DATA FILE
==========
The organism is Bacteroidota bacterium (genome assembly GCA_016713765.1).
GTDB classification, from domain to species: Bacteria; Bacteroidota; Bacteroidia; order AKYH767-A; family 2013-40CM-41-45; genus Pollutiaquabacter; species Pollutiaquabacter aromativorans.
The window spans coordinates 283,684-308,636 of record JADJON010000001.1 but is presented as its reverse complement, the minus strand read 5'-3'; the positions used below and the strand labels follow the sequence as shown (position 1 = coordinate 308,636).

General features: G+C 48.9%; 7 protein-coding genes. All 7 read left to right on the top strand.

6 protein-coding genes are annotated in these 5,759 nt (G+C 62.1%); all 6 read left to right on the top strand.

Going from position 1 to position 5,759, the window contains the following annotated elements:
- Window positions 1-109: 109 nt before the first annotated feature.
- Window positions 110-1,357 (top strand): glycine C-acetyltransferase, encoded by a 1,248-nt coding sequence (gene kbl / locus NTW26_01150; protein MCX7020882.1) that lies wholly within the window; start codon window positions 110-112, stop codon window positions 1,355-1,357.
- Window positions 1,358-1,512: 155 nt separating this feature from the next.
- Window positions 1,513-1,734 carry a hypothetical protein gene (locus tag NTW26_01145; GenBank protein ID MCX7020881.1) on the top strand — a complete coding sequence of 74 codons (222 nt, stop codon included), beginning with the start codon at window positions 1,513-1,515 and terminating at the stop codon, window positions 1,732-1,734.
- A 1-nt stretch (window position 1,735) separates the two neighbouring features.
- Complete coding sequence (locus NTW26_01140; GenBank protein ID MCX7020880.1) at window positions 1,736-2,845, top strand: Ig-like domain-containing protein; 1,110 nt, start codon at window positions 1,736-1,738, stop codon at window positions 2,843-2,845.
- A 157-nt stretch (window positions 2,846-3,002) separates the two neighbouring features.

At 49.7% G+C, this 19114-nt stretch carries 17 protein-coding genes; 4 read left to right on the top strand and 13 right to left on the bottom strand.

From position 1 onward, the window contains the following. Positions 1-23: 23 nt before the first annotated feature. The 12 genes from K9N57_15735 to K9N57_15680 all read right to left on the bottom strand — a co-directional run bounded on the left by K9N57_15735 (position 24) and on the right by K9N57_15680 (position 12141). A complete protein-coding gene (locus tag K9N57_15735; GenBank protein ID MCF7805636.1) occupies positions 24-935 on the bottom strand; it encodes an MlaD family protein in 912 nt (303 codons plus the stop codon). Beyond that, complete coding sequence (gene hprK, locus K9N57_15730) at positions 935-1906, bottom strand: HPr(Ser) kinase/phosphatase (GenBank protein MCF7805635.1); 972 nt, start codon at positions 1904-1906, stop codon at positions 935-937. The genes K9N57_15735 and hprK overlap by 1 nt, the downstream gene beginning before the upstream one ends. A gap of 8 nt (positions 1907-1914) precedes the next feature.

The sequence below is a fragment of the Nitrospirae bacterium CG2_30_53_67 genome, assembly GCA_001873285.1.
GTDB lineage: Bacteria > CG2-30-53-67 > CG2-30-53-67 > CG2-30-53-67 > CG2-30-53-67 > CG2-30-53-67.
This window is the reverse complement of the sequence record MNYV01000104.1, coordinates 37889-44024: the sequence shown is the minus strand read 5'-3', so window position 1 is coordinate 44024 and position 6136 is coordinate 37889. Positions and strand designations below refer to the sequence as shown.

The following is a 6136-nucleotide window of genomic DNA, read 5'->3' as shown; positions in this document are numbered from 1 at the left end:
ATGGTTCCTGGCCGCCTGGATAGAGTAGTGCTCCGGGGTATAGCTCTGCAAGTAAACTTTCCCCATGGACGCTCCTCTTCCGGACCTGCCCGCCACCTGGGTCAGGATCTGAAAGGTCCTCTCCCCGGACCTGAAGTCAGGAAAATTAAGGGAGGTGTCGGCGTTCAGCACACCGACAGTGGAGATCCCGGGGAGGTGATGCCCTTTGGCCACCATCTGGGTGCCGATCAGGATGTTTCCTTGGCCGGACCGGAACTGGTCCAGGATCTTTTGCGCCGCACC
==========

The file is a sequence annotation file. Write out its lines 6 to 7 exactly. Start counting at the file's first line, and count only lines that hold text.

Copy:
Going from position 1 to position 5,759, the window contains the following annotated elements:
- Window positions 1-109: 109 nt before the first annotated feature.